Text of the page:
Excellon Resources’ (TSX: EXN; US-OTC: EXLLF) La Platosa Mine in Durango is one of the world’s highest-grade silver mines. The mine also boasts lead and zinc by-products that make it one of the lowest cash-cost silver mines in Mexico.
The company’s CEO Brendan Cahill sat down with The Northern Miner at the recent Prospectors & Developers Association of Canada (PDAC) convention in Toronto to discuss recent changes to Mexico’s tax code and Excellon’s strategy for thriving in today’s silver market.
The Northern Miner: Your company, like other producers in Mexico such as Sierra Metals, took an expedited route towards production, eschewing the formalities of completing a bankable feasibility study. Is there something about Mexico that allows companies to fast-track production?
Brendan Cahill: With all the talk of tax reform, when you go through the checklist of things a company is looking for in a country it is going to invest in — i.e., the geology, security, community relations, education and government stability — Mexico is still better than almost anywhere else in the world for building a mine.
And you don’t need expats to do it. There is an incredible network of experience with former Fresnillo and Grupo Mexico people. They all have 35 to 40 years of experience, and there is a whole layer of other guys stepping in beneath them that will keep things going.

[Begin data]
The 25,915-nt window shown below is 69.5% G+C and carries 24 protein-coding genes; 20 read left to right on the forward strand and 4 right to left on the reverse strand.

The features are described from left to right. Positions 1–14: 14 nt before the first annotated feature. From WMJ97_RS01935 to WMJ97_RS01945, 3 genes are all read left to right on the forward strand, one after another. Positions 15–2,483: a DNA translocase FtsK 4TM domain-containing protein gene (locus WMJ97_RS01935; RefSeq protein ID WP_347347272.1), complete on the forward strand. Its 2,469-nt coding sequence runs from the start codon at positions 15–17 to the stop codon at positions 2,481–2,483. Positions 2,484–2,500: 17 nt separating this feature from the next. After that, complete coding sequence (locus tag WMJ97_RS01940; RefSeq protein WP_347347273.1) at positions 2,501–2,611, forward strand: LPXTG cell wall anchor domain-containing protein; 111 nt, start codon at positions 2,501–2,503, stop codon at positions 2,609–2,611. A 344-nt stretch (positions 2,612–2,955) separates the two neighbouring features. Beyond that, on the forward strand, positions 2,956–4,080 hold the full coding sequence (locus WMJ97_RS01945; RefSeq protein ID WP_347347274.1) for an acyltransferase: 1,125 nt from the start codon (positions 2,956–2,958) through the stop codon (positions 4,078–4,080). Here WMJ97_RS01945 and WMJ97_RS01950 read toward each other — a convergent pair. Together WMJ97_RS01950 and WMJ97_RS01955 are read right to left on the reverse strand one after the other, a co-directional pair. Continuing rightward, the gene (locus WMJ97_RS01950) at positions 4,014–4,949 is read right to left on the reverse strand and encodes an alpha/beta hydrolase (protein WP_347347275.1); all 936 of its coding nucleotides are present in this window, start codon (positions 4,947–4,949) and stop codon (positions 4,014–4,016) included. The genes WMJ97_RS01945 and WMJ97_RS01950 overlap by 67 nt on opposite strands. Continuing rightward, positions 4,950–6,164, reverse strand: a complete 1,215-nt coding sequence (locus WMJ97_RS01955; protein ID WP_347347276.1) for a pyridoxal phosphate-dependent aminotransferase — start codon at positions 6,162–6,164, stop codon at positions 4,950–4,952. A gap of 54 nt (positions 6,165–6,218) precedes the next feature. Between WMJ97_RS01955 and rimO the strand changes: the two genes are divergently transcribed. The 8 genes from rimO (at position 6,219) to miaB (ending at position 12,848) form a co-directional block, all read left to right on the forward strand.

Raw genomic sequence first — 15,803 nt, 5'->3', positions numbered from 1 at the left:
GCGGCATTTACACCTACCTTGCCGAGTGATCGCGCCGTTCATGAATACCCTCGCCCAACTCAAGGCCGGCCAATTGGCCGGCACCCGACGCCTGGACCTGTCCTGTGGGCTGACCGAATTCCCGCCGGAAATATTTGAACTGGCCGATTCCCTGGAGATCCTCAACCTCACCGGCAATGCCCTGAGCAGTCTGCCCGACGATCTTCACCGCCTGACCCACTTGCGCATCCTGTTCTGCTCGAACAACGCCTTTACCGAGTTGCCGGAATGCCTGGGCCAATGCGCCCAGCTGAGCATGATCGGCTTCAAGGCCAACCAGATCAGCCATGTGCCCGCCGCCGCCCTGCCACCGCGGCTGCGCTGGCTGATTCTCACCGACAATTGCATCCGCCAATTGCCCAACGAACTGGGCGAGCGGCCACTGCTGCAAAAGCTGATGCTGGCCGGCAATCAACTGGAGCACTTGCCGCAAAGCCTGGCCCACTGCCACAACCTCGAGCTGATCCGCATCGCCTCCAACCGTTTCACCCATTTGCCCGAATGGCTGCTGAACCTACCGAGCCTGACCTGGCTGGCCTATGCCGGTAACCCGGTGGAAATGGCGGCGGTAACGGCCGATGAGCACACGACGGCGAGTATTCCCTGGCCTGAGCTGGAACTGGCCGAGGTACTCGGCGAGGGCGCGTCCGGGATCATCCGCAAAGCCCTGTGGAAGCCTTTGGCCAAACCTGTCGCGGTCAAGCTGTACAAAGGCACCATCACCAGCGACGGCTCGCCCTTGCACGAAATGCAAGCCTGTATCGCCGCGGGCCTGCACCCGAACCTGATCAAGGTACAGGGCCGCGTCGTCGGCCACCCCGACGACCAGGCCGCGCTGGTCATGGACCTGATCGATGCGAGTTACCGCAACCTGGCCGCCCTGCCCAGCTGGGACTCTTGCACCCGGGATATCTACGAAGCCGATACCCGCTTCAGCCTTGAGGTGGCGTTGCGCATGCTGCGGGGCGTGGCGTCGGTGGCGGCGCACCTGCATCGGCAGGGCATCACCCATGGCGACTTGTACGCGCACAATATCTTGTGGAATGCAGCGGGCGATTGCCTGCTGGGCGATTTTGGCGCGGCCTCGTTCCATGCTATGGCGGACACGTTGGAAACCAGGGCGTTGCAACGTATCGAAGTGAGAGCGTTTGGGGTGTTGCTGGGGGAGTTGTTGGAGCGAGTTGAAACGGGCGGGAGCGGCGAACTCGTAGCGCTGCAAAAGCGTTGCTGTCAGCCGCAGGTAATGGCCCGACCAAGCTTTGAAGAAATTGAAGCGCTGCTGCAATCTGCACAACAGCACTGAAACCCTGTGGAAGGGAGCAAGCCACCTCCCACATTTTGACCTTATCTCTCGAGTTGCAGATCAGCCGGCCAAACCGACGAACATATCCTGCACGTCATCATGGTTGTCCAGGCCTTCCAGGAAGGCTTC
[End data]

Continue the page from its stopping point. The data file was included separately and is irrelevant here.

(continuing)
TNM: Let’s talk about the tax. The government recently implemented a 7.5% royalty on EBITDA, plus another 0.5% royalty on revenues from precious metals, and rather than cut the corporate tax rate to 26% as promised, it is holding it steady at 30%. How problematic is this for miners in the country?
BC: What is perhaps more problematic is the issue of forcing the capitalization of drilling expenditures. We now have to spread them over 10 years rather than expensing them in the first year. So now you go in and drill and maybe have no hope of finding anything, but you can’t fully expense it. Capitalizing on drilling just doesn’t make sense.
Mexico is complicated right now. There are labour, energy, mining, education and tax reforms. It is a complicated chess game the government is playing, and we as an industry aren’t entirely in the know in terms of what the political trade-offs are.
I think it will play out fine in the end. The government is supportive of mining, but it needs to be educated further on what effects it can have on industry.
TNM: Is the mining industry doing a good enough job of getting its concerns heard in the highest offices in Mexico?
BC: The industry is doing a job, but we need to make a bigger effort.
We have the Mexican Mining Task Force and it took a prominent role last year, but further steps are needed. We need to be in front of the right people at the right time, saying the right things.
Look at the Three Amigos summit [between Canadian Prime Minister Stephen Harper, U.S. President Barack Obama and Mexican President Enrique Pena Nieto on Feb. 19], there was nothing in The Globe and Mail or the National Post about the mining industry. That is a huge missed opportunity. [The summit] only happens every two years, and now was the time we needed it.
TNM: How do you get your message out? Is there a danger the Mexican government, for political motives, becomes deaf to the mining industry’s concerns?
BC: I think if the Mexican government hears us, they’ll take care of us. But Mexico is a huge car producer, it has a large textile industry and agriculture is big as well. So while mining is important, they have their own concerns in terms of these other industries.
In our industry there’s a bit of: ‘Everyone knows my mining company, we are famous.’ Well no, you are not. You can never take it for granted that people will look out for you if you don’t speak up.